Water Price Increase Coming as Drought Persists

“There have been dramatic declines in Lake Mead. There is no reason to believe that it’s going to recover to where it was,” says Andrew Greenhill of Tucson Water.

Arizona homeowners can expect their water bills to go up this year as a 19-year drought continues to dry up Lake Mead, the state’s primary source of water.

If Lake Mead in Nevada drops by 5 feet, the US Bureau of Reclamation will declare “Tier 1” water shortage. This will cut Arizona’s share of the water by 12%, according to Andrew Greenhill, the Intergovernmental Affairs Manage for Tucson Water.

“This will mean the per unit costs of water will go up,” Greenhill said at a recent meeting of Sustainable Tucson. Lake Mead is now at 1,080 feet, a record low. A shortage will be declared when it drops to 1,075 feet. The water level has dropped from a high of 1,214 feet in 2000, and the population keeps growing.

The price hike can come as soon as August when the Bureau of Reclamation projects the 2020 level of the lake. The federal government operates Lake Mead and the US Secretary of the Interior is the river master.

Tucson conserves

Tucson gets an allocation of 144,000 acre-feet of water, but the city uses only 100,000, thanks to conservation initiatives. Tucson also has a secondary pipe system — one for drinkable water, and the second one with reclaimed water for golf courses and school athletic fields.

Lake Meade is only 37% full. As its level drops, Arizona's water supply will be cut.
Lake Mead is only 37% full. As its level drops, Arizona’s water supply will be cut.

Tucson also stores water in the Avra Valley near Marana, “so we’re building up our water savings account. We have every incentive to conserve,” Greenhill said.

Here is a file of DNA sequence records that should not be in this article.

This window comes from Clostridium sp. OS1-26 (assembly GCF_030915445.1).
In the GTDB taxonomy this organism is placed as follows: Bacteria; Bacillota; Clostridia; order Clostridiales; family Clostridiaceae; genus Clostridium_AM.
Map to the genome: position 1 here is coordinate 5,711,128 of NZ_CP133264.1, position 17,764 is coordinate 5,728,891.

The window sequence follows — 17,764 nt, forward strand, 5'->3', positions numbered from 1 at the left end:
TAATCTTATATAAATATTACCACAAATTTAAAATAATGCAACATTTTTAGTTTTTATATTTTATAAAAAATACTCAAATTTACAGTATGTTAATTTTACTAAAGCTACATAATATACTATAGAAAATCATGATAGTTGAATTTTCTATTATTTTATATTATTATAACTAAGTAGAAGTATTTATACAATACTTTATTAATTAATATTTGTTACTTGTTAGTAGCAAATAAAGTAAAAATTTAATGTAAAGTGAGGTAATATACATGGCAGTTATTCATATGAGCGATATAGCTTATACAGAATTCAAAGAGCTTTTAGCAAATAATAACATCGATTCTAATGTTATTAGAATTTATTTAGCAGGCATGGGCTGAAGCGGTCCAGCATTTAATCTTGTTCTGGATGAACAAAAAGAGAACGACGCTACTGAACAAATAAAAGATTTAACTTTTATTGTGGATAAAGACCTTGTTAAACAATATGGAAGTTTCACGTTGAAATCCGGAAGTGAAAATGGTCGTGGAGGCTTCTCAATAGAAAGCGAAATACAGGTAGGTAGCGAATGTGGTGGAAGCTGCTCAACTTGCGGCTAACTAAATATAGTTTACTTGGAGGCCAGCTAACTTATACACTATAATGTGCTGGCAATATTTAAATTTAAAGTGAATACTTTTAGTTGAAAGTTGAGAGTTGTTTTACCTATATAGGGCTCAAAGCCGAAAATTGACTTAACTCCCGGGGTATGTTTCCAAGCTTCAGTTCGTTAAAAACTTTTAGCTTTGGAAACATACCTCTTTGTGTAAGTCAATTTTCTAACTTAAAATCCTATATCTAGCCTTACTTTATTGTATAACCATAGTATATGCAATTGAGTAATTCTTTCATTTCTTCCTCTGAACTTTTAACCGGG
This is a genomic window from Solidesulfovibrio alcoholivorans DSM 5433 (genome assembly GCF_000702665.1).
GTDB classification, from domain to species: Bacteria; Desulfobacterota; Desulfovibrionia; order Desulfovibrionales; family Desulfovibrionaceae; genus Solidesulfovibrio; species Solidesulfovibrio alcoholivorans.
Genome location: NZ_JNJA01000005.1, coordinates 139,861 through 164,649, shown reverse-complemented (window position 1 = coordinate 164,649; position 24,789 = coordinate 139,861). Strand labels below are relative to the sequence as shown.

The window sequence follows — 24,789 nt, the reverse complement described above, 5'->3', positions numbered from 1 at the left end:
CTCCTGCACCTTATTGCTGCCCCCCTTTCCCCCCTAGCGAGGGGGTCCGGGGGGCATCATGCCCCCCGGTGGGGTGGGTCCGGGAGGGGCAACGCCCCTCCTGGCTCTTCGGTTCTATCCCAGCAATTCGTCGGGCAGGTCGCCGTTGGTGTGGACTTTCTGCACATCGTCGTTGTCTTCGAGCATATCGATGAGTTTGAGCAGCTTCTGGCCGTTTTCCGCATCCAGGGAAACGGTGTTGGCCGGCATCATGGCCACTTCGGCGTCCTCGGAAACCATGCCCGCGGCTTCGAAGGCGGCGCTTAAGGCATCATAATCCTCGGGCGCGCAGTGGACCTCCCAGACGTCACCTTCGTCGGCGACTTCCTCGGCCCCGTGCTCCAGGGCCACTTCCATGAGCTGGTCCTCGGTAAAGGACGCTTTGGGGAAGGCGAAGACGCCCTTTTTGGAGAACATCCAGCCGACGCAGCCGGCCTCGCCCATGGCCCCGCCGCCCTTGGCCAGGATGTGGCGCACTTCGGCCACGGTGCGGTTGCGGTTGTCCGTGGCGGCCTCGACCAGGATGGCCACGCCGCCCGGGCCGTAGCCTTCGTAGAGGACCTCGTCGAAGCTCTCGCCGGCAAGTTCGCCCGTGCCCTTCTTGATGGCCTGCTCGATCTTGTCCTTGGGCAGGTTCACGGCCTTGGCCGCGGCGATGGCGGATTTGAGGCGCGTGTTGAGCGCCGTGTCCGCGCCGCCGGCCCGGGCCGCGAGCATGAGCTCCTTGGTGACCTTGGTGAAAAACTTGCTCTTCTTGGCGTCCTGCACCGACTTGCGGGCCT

The top priorities for lake water are the Central Arizona Project (CAP) canal, municipalities, industries and tribal areas. Agriculture is at the bottom of the list.

This means that Pinal County farmers of cotton, hay, sorghum, millet, corn will get cut first. Under current plans, farmers will be weaned off CAP supplies and will have to start drilling wells at a cost of $50 million.

The state legislature has ditherd on a drought contingency plan and must approve one in 17 days. Brenda Burman, the federal Bureau of Reclamation commissioner, threatened in December to take over some crucial Colorado River management decisions if Arizona doesn’t quickly approve drought plans.

Water harvesting expert Dan Stormont described rainwater harvesting, greywater harvesting, and water conservation features at the Living Lab.

Learn to conserve

The Sustainable Tucson event was held at the Watershed Management Group Living Lab at 1137 N Dodge Blvd., just north of Speedway. It is a non-profit dedicated to conserving water.

Dan Stormont, a certified water harvesting professional and Green Living Co-op Manager, gave a tour at the solar-powered, water-conserving lab. He pointed out a huge plastic water tank designed to hold water for non-native plants and landscaping. Tucson offers a rebate of up to $2,000 for installing water harvesting tanks.

The lab grounds have two buildings that draw drinking water from a 10,000 gallon underground cistern, which filters rainwater to eliminate grit and uses UV lights to kill bacteria.

Stormont said that the #1 use of water in a household is the toilet. The lab has no plumbed toilet and uses a composting toilet, which after six months produces high-quality compost for trees. The grounds are carefully landscaped with a series of sloped patios and catch basins. A washing machine, using no-salt Oasis biocompatible soap, produces greywater for watering plants.

He said Tucson is in the Santa Cruz River watershed. The river has run dry because drilling and water wells pushed the water table to 300 feet underground. The Watershed Management Group hopes one day to make the river flow with water.